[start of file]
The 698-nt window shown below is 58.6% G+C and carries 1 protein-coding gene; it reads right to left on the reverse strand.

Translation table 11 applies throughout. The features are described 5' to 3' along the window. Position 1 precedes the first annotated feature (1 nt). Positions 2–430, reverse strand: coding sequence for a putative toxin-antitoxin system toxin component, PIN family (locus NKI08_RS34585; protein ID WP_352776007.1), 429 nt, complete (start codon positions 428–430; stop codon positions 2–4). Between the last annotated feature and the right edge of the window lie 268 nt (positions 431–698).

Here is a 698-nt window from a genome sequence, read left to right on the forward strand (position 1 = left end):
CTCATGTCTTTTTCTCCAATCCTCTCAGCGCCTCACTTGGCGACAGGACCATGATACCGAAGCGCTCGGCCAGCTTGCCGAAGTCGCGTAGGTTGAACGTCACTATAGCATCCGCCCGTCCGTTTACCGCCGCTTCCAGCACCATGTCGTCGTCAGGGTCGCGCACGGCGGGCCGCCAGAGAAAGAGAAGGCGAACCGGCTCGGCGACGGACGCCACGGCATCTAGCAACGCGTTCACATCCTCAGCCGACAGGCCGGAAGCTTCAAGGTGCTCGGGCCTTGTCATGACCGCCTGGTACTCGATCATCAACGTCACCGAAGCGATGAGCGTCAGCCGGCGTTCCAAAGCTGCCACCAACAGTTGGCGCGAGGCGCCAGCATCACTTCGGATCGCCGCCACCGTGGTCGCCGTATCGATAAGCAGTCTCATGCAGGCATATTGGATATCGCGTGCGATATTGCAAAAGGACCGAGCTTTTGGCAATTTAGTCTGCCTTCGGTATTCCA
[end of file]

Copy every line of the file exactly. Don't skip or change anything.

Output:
The 698-nt window shown below is 58.6% G+C and carries 1 protein-coding gene; it reads right to left on the reverse strand.

Translation table 11 applies throughout. The features are described 5' to 3' along the window. Position 1 precedes the first annotated feature (1 nt). Positions 2–430, reverse strand: coding sequence for a putative toxin-antitoxin system toxin component, PIN family (locus NKI08_RS34585; protein ID WP_352776007.1), 429 nt, complete (start codon positions 428–430; stop codon positions 2–4). Between the last annotated feature and the right edge of the window lie 268 nt (positions 431–698).

Here is a 698-nt window from a genome sequence, read left to right on the forward strand (position 1 = left end):
CTCATGTCTTTTTCTCCAATCCTCTCAGCGCCTCACTTGGCGACAGGACCATGATACCGAAGCGCTCGGCCAGCTTGCCGAAGTCGCGTAGGTTGAACGTCACTATAGCATCCGCCCGTCCGTTTACCGCCGCTTCCAGCACCATGTCGTCGTCAGGGTCGCGCACGGCGGGCCGCCAGAGAAAGAGAAGGCGAACCGGCTCGGCGACGGACGCCACGGCATCTAGCAACGCGTTCACATCCTCAGCCGACAGGCCGGAAGCTTCAAGGTGCTCGGGCCTTGTCATGACCGCCTGGTACTCGATCATCAACGTCACCGAAGCGATGAGCGTCAGCCGGCGTTCCAAAGCTGCCACCAACAGTTGGCGCGAGGCGCCAGCATCACTTCGGATCGCCGCCACCGTGGTCGCCGTATCGATAAGCAGTCTCATGCAGGCATATTGGATATCGCGTGCGATATTGCAAAAGGACCGAGCTTTTGGCAATTTAGTCTGCCTTCGGTATTCCA